Election heats up in second week of campaign

The provincial election campaign is in full swing and party leaders continue to make their stops in Central Alberta as they hit the 2012 campaign trail.

Premier Alison Redford visited a local business last week, hours after announcing the election, which will take place on April 23rd.

Liberal Leader Raj Sherman also stopped by the City last week and met with supporters at MLA north hopeful Michael Dawe’s campaign office. And Wildrose Leader Danielle Smith checked out the Collicutt Centre where she took in a soccer game and spoke with supporters.

Earlier this week Redford announced the PC government will establish 140 Family Care Clinics throughout the province in the next three years.

“Albertans need access to health care services in their own community,” she said. “Currently we have three pilot Family Care Clinics operating in the province. We will evaluate their performance and make adjustments to provide better service in communities throughout the province.

“The key elements of a Family Care Clinic are the team based provision of health care services, local access and extended services hours.”

Family Care Clinics will be staffed by a team of health care providers such as nurse practitioners, registered nurses, licensed practical nurses, social workers, mental health counselors, psychologists, pharmacists, dieticians, physiotherapists, family physicians and others to meet local primary health care needs.

“Alberta Families need medical services at their convenience. Health issues do not emerge based on a 9 a.m. to 5 p.m. schedule. Family Care Clinics will be open from 7 a.m. to 9 p.m. to accommodate the needs of busy Alberta families.

“Family Care Clinics work in both rural and urban Alberta because they are based on serving the unique needs of each community. These clinics will support Albertans living with chronic diseases like diabetes, taking pressure off our emergency rooms and reaching out to those in need of mental health and addictions services.”

While in Red Deer, Sherman announced his Party’s plans to ensure that access to health care doesn’t require access to a car with a full tank of gas. The Liberal plan calls for the training of medical professionals in areas of family medicine, and then encouraging them settle and put down roots in smaller communities.

“We need to provide incentives for medical professionals to choose generalist fields over specialist ones and to expand medical programs into regional colleges, integrating medical training with smaller Alberta communities,” he said. “Becoming a doctor takes a long time. You have medical school, your internship, your residency. And your training can go on for a decade or more. But life doesn’t stop while you’re away in Edmonton or Calgary training. You fall in love, you get married, you have kids. It’s very hard to pick up everything at the end of your training and move to one of Alberta’s other centres.”

In addition to financing the training of doctors and nurses in smaller communities, the Alberta Liberal Party plan would fund incentives for relocation and choosing family medicine out of a $100 million line item in their platform for new health and wellness initiatives. And that, says Sherman, is good news for us all: the benefits – while directed at smaller centres – are a way to increase the efficiency of the health system for all Albertans.

“Ultimately, health care for rural and urban Alberta alike improves when people spend less time in transit to big city hospitals and more time getting the care they deserve.”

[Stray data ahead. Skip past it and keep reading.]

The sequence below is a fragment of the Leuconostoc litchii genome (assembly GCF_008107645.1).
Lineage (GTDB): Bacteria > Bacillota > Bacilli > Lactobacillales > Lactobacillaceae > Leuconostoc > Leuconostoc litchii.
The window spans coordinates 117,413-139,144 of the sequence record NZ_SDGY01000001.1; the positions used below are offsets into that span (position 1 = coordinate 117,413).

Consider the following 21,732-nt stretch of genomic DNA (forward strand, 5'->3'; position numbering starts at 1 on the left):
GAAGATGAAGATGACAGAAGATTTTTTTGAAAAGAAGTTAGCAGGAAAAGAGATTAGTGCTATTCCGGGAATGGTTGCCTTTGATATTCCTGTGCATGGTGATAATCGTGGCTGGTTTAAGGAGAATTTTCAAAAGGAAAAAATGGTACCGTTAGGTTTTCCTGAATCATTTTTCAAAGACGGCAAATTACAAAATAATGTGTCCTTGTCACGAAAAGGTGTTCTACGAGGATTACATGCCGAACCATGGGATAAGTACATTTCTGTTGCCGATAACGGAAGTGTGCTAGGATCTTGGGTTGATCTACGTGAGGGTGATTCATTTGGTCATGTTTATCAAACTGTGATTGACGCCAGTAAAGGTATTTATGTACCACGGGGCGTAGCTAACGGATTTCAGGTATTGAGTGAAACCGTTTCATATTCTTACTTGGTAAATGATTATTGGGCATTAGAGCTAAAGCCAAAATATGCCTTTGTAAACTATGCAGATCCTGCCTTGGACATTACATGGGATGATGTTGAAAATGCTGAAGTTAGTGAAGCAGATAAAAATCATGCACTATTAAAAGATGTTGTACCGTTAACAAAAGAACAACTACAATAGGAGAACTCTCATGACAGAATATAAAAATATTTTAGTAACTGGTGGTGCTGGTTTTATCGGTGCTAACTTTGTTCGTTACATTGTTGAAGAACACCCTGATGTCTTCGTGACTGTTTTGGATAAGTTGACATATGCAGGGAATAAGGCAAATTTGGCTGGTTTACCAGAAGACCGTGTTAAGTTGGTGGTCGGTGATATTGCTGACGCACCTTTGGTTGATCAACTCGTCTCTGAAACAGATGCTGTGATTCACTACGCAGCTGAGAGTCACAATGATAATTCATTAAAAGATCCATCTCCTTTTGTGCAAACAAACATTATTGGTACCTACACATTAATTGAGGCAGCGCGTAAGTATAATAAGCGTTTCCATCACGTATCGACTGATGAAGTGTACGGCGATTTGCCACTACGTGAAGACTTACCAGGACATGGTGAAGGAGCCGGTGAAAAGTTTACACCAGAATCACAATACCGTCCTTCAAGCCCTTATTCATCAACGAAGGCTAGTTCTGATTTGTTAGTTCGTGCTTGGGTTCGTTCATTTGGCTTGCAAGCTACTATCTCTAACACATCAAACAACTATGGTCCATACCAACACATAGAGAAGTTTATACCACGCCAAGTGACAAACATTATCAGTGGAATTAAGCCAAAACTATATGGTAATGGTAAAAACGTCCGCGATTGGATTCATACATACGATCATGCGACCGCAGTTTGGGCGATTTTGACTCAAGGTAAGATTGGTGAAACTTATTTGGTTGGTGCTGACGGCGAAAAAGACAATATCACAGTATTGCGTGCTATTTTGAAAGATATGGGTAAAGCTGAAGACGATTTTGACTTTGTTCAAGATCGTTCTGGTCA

Meanwhile, on Monday, Smith also made an announcement regarding the Alberta Energy Dividend.

The Alberta Energy Dividend will send 20% of budget surpluses generated by oil and gas royalties directly to Albertans, giving all Albertans a direct share in the success of the province’s energy sector, she said.

“Instead of squandering surplus funds on pet projects and more government waste, the Alberta Energy Dividend will ensure Albertans benefit directly from the wealth our energy sector generates,” said Smith.

“Wildrose believes that Albertans can spend their own money better than government. That is precisely why we’ve got a plan to put more money back in their pockets instead of government coffers.”

She added, the new plan is also both affordable and prudent, because it recognizes that government must live within its means, and make balancing the budget a top priority. By ensuring that dividends are only paid out in years when the government posts a surplus, the dividend remains affordable in the long-term.

“These dividends are particularly important for seniors, young families, and those on fixed or limited incomes because they are tax-free. This means that other income, such as pensions, won’t be clawed back by the government because of dividend payment,” Smith said. “It’s a responsible way to make sure all Albertans benefit from our resource wealth while keeping the budget in balance.”

Alberta’s New Democrat Leader Brian Mason said it’s time for leadership that does what it takes to get the most value in jobs and royalties from the oilsands.

“Conservatives have delivered unacceptably low returns from our vast and valuable oilsands resources. It’s time Albertans invest their prosperity with someone else” said Mason. “Liberals endorse the status quo. The Wildrose policy takes us further away from getting full value for our resources. New Democrats know that Albertans own the resource, so we’ll do what it takes to get the most value, in terms of jobs and revenues.

“Overall, our goal is to bring in an extra $1.90 per barrel in revenues for improved public services and more savings. We’ll do that through a new royalty system that gives companies who upgrade in Alberta a break, because we get four times the value out of a barrel of bitumen upgraded here.”


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